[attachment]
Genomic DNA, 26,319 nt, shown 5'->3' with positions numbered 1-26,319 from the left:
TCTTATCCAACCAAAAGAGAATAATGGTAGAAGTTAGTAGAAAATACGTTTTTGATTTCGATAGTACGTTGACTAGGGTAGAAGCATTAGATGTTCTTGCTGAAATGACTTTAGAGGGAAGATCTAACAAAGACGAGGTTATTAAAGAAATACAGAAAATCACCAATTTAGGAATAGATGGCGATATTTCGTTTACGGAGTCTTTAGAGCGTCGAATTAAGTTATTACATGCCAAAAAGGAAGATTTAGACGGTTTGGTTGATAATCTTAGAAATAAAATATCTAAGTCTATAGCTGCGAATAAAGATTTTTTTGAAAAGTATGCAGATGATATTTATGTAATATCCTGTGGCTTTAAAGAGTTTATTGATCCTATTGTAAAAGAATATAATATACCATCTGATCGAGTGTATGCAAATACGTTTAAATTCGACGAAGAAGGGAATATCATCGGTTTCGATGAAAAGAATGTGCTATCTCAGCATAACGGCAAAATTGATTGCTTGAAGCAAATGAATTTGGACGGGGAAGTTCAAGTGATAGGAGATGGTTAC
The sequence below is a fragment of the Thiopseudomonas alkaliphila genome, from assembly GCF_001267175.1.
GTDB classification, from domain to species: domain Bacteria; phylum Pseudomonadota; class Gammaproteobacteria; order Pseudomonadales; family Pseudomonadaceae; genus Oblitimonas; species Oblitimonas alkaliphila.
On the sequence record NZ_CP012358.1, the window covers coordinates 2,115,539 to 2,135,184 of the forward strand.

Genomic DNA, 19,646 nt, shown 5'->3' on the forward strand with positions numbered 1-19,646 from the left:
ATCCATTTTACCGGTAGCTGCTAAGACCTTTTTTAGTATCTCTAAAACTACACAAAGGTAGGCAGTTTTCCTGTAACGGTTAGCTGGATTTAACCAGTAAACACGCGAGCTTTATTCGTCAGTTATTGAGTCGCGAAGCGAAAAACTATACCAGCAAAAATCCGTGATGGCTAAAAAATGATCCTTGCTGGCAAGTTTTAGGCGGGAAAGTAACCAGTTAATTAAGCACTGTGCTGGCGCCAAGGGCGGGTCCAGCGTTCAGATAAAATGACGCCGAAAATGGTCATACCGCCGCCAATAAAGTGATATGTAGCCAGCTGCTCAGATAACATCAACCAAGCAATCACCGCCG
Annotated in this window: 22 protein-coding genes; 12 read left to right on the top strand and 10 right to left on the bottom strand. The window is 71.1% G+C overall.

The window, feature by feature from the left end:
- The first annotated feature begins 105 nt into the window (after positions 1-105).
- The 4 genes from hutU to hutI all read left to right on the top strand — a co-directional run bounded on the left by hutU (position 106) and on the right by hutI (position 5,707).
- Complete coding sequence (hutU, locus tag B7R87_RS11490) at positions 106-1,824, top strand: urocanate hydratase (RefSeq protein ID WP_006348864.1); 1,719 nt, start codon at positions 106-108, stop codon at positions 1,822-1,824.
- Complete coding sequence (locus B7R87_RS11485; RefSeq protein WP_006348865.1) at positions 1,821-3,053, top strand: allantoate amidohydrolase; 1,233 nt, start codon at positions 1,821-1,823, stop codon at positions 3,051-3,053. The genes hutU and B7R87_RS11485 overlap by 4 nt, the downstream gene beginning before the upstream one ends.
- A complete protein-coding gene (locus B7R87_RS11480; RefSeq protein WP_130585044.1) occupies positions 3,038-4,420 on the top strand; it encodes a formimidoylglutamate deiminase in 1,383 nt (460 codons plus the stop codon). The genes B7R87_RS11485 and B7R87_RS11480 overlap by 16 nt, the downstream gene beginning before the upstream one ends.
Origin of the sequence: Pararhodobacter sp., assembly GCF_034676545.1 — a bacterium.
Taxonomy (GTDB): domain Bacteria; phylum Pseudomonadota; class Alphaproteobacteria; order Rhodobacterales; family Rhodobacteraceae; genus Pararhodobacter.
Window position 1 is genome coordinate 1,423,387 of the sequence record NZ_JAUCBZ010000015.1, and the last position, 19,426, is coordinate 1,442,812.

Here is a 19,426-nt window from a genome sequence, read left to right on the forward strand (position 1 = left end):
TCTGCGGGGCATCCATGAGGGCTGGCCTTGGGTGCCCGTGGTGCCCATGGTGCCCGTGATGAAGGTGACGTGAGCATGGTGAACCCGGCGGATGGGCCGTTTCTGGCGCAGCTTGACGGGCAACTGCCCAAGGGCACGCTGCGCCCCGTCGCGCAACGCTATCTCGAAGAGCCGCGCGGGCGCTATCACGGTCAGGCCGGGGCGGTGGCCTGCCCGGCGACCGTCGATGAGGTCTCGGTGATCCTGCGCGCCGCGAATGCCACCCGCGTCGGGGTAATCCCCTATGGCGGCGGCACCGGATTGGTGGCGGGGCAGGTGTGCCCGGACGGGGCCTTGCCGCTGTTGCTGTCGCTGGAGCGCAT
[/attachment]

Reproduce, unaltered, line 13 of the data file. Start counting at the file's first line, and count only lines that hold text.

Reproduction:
- Complete coding sequence (locus B7R87_RS11485; RefSeq protein WP_006348865.1) at positions 1,821-3,053, top strand: allantoate amidohydrolase; 1,233 nt, start codon at positions 1,821-1,823, stop codon at positions 3,051-3,053. The genes hutU and B7R87_RS11485 overlap by 4 nt, the downstream gene beginning before the upstream one ends.